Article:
Interpretive Questions for Araby by James Joyce Essay

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Araby – Interpretive Questions 1. Joyce is not subtle in describing the setting as desolate and the adults as cold. There is a lifelessness that surrounds the boy: “musty…. waste littered… somber houses… cold…. … silent street… dark muddy lanes.” Adults are ghosts: “the boys are surrounded by “shades of people” whose houses “gazed at one another with brown imperturbable faces.” Joyce evokes an image of the Irish soul as cold and the street as uninhabited and detached, with the houses personified and more alive than its residents. 2. One allusion is the reference to “Araby” suggests a romanticism and world (Arabia) remote from the immediate situation. This mysterious and exotic world contrasts with the mundane …show more content…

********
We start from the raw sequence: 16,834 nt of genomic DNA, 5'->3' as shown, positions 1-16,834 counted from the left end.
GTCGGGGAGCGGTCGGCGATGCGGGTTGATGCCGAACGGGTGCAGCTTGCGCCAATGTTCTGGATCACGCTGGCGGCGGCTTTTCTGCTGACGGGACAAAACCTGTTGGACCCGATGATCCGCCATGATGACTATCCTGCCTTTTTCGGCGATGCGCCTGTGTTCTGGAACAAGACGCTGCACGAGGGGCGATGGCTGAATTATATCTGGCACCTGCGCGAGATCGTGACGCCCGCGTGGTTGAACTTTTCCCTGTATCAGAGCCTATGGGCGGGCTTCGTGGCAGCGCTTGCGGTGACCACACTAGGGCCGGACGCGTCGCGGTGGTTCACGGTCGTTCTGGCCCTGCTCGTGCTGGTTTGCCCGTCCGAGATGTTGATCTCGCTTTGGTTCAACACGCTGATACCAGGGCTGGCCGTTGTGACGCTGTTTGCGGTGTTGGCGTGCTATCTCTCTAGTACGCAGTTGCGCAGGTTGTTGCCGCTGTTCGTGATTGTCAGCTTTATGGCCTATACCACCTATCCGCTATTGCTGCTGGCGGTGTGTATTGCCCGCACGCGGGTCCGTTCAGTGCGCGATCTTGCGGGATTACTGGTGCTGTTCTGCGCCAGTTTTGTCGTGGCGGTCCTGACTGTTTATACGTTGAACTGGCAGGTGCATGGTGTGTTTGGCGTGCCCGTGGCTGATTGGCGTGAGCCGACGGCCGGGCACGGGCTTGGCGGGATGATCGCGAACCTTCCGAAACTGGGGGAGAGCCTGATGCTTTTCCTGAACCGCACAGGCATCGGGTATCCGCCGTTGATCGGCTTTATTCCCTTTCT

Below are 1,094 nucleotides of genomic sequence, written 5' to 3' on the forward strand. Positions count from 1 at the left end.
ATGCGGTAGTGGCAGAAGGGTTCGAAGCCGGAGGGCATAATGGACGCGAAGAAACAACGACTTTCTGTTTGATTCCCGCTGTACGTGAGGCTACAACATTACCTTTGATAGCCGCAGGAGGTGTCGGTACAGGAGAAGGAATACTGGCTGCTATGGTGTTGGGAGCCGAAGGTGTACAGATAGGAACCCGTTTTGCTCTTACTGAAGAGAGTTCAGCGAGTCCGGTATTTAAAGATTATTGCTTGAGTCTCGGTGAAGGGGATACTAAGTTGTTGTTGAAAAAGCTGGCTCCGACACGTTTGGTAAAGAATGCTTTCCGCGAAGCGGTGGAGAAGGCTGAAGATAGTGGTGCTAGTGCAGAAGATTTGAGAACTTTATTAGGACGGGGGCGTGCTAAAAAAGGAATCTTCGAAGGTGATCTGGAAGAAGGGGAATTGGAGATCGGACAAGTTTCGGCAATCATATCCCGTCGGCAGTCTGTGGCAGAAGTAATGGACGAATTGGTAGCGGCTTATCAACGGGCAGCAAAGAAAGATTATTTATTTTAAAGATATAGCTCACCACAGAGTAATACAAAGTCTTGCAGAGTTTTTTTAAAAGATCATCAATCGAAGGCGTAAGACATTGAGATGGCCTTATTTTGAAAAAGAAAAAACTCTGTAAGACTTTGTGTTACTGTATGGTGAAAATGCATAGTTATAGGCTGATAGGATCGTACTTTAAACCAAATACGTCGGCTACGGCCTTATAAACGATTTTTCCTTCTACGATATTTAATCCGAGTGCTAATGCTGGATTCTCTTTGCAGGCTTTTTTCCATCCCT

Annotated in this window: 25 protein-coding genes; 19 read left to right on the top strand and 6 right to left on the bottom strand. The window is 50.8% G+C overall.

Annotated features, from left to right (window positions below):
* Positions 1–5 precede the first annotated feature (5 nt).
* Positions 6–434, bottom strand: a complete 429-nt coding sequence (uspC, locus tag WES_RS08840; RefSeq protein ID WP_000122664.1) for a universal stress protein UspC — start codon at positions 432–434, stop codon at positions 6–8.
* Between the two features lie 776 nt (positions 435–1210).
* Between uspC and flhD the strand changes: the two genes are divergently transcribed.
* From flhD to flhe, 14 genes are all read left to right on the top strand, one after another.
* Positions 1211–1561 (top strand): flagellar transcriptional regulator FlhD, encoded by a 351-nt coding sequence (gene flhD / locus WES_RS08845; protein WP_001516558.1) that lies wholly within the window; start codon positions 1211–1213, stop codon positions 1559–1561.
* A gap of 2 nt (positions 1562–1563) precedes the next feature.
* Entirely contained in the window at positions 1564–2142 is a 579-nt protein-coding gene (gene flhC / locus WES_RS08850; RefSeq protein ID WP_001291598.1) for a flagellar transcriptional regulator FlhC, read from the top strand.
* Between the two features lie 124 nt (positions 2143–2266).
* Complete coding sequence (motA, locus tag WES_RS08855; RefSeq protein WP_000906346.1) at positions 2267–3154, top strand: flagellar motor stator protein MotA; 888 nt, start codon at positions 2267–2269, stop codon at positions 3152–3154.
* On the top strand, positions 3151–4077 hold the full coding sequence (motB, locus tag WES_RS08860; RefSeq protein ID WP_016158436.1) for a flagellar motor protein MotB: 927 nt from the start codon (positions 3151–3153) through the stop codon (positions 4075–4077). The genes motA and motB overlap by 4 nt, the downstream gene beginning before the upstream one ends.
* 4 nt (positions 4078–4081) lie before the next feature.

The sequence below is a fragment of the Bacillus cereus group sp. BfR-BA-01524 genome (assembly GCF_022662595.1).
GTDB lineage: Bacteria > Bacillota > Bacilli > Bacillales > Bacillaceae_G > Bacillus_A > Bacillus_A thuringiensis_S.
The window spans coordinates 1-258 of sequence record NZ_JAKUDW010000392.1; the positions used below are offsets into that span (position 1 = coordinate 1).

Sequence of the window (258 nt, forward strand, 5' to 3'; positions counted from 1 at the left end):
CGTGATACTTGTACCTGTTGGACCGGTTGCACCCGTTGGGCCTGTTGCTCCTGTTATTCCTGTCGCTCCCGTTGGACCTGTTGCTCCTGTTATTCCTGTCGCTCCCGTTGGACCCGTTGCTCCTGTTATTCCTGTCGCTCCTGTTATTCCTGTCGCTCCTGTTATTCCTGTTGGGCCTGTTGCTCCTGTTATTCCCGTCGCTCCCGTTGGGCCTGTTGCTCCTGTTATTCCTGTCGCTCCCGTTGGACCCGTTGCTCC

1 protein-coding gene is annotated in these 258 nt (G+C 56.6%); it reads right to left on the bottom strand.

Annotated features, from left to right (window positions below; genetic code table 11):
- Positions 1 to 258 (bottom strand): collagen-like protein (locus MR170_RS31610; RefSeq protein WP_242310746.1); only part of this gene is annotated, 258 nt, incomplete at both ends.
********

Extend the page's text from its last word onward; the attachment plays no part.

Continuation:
There is little that is “light” or beauty in the setting of the story. The street is “blind.” The boy and his laughing companions “glow,” they play in “dark muddy lanes,” in “dark dripping gardens,” and “dark odorous stables.” Even the street lamps lift a “feeble” light to the sky. Mengan’s sister is always surrounded by light. The boy sees her beauty as she is half-illuminated: the light only hits “the curve of her neck” and “one-side” of her dress. At the center of the story the boy says, “I was thankful that I could see so little.” When the boy arrives at Araby, “it was now completely dark,” but the story ends with an image of his eyes seeing. 6. Joyce foreshadows the boys revelation when he communicates the confused turbulence of the boy’s feelings when he “left the house in bad humour.” Up to this point in the story he has externalized his turmoil and at this point he first speaks of “I” to express his anguish. We sense from the repetition of “I” in the next paragraph that a realization is coming. When his train rides ends with him seeing the “lighted dial”, the coming realization is further supported. The boy arrives late because his uncle neglects to come home on time to give him money for the train. He is indifferent to the boy’s anguish. The boy has arrived too late to do any serious shopping for the

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